Software
News
1/21/2009
03:52 PM
Connect Directly
RSS
E-Mail
50%
50%

10 Questions For Oracle President Charles Phillips

Larry Ellison's right-hand man explains why software costs so much, what to expect from the upcoming Fusion Apps, his views on President Barack Obama, and more.

InformationWeek: Some people anticipate a more regulated environment with the new presidential administration. How will that that impact Oracle overall? What about your aggressive acquisition strategy?

Phillips: A more regulated environment, if it means more compliance and auditing requirements for customers, is good for our business. On our application strategy, so far we've diversified, so we're not worried about more scrutiny under a new administration.

InformationWeek: President Barack Obama seems to get IT, and says modernization of health care records is a priority in his administration. Do you think he'll have a positive impact on the IT industry?

Phillips: Having someone who understands what IT can do for the government is a good thing. As a citizen, I'm excited about that. Modernized health care records are something we've been hoping for two decades now. If it happens, it's more likely with this incoming administration than in the past.

InformationWeek: Has Obama's administration shown much interest in Silicon Valley's IT industry?

Phillips: They've been coming out. They’ve been in touch with a lot of technology people throughout the campaign. Barack is well plugged in.

InformationWeek: Back to your growth-through-acquisition strategy ... Many software companies' stock prices have plummeted in recent months. Does that create more opportunities for Oracle to acquire companies on the cheap?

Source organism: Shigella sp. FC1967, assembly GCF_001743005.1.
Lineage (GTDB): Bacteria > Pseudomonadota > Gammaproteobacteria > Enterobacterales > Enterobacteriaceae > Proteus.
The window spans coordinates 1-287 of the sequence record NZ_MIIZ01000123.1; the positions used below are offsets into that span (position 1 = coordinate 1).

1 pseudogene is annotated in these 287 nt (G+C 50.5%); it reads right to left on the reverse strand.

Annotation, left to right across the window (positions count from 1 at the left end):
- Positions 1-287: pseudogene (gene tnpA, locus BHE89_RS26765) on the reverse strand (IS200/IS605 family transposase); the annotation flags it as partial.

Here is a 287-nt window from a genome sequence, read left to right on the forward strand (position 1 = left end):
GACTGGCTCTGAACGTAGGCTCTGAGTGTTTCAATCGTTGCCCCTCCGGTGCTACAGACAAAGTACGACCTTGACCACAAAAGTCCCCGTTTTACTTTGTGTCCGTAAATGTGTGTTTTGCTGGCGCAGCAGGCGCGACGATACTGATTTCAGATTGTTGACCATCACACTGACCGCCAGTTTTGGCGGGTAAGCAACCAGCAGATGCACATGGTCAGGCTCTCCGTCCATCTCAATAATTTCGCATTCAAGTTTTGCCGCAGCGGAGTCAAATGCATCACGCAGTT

Phillips: When you go through these slowdowns, for prices to adjust down takes time. There are some entities who think they're worth what they were worth a year ago. Psychologically [it takes time]. But it does create an opportunity for us to get someone, a very great opportunity, for a lot less ... [but] sometimes, people can stay irrational for a long time.

Note: For clarity and readability, this interview has been edited down from its entirety.

Previous
3 of 3
Next
Comment  | 
Print  | 
More Insights
Google in the Enterprise Survey
Google in the Enterprise Survey
There's no doubt Google has made headway into businesses: Just 28 percent discourage or ban use of its productivity ­products, and 69 percent cite Google Apps' good or excellent ­mobility. But progress could still stall: 59 percent of nonusers ­distrust the security of Google's cloud. Its data privacy is an open question, and 37 percent worry about integration.
Register for InformationWeek Newsletters
White Papers
Current Issue
InformationWeek Tech Digest - July10, 2014
When selecting servers to support analytics, consider data center capacity, storage, and computational intensity.
Flash Poll
Video
Slideshows
Twitter Feed
InformationWeek Radio
Archived InformationWeek Radio
Join InformationWeek’s Lorna Garey and Mike Healey, president of Yeoman Technology Group, an engineering and research firm focused on maximizing technology investments, to discuss the right way to go digital.
Live Streaming Video
Everything You've Been Told About Mobility Is Wrong
Attend this video symposium with Sean Wisdom, Global Director of Mobility Solutions, and learn about how you can harness powerful new products to mobilize your business potential.